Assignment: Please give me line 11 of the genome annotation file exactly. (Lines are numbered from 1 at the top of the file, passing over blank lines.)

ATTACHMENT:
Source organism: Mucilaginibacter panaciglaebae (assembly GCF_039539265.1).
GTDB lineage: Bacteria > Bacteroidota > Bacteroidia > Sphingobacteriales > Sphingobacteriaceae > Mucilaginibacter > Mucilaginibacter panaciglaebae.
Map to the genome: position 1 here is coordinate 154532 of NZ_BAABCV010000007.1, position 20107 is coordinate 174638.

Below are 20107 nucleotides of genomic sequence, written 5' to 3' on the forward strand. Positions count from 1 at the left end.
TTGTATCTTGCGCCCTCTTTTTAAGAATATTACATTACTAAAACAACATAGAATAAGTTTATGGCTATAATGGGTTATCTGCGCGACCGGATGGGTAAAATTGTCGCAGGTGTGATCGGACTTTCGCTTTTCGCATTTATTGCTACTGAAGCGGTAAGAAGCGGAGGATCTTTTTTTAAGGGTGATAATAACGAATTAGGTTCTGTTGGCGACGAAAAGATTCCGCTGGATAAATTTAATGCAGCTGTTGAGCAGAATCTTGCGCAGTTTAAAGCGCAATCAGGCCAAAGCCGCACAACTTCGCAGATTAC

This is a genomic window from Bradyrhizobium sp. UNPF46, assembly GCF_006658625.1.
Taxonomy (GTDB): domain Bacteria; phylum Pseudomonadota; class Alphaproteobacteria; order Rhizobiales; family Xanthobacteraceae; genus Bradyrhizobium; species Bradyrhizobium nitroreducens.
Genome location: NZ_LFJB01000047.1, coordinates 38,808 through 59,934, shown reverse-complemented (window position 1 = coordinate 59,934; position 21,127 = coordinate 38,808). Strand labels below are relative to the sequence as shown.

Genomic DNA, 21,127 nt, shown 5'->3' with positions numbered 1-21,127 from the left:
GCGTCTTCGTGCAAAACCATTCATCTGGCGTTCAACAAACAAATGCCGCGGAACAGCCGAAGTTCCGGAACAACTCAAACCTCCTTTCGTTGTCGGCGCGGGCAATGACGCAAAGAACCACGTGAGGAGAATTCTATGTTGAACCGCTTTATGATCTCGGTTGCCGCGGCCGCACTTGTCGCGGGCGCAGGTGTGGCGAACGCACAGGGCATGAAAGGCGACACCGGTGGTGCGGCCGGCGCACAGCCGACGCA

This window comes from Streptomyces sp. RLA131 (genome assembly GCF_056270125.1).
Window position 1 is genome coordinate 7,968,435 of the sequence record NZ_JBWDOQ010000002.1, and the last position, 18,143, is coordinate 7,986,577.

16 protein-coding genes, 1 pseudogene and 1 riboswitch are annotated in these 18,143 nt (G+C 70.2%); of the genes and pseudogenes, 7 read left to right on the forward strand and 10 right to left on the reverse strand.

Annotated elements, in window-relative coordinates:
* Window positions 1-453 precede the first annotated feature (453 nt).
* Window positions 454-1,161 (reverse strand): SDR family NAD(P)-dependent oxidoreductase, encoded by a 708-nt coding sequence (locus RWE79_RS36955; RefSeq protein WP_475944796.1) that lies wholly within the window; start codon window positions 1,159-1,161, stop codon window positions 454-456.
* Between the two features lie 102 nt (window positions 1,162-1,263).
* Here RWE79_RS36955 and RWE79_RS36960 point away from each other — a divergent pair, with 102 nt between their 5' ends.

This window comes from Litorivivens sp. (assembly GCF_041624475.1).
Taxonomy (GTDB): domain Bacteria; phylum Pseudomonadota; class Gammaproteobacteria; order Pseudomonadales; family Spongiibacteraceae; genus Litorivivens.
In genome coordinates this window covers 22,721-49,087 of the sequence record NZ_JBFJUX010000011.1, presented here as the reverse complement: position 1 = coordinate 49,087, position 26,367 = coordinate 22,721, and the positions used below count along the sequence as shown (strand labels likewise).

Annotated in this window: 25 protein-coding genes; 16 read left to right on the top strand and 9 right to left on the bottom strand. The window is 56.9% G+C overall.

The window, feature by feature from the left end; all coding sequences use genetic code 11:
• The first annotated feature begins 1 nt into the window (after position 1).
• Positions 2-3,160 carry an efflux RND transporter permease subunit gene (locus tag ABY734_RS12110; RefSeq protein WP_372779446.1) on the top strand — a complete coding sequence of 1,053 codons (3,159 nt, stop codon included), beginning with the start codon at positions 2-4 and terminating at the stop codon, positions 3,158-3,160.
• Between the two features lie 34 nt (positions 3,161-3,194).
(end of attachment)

This window comes from Streptomyces sp. RLA131 (genome assembly GCF_056270125.1).